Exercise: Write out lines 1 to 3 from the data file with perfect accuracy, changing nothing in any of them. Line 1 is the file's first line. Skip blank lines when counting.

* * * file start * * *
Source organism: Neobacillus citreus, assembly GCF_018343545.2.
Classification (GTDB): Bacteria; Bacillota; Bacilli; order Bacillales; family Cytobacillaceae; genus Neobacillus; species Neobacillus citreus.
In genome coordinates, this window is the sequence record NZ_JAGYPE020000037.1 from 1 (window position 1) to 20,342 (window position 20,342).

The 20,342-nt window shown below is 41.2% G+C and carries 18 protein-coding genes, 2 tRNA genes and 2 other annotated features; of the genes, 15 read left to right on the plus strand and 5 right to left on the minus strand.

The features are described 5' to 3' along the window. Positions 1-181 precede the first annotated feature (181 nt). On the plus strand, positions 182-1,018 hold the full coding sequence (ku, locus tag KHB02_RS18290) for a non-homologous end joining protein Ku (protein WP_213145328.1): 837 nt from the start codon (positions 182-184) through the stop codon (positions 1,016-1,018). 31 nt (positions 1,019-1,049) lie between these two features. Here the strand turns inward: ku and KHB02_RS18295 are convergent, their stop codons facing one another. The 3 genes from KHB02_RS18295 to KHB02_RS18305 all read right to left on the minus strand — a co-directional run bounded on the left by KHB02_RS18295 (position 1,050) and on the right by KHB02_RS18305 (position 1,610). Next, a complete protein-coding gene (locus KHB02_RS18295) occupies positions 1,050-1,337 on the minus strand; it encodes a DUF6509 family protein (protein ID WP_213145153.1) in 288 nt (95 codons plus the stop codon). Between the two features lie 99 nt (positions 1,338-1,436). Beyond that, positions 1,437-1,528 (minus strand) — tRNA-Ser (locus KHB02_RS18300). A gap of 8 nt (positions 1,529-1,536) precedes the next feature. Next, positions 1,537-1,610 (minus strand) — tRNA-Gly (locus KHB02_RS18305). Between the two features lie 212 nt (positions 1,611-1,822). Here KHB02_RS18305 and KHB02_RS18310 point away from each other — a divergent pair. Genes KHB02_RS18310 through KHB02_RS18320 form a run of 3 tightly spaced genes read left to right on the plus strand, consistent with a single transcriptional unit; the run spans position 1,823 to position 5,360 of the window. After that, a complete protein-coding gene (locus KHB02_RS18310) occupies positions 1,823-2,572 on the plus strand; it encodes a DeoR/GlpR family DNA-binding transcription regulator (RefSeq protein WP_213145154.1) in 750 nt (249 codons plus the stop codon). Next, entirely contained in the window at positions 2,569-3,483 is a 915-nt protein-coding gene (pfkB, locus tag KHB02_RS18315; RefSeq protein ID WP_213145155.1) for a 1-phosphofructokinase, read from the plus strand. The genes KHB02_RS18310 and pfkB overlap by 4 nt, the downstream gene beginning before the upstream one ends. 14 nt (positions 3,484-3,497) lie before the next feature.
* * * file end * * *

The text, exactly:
Source organism: Neobacillus citreus, assembly GCF_018343545.2.
Classification (GTDB): Bacteria; Bacillota; Bacilli; order Bacillales; family Cytobacillaceae; genus Neobacillus; species Neobacillus citreus.
In genome coordinates, this window is the sequence record NZ_JAGYPE020000037.1 from 1 (window position 1) to 20,342 (window position 20,342).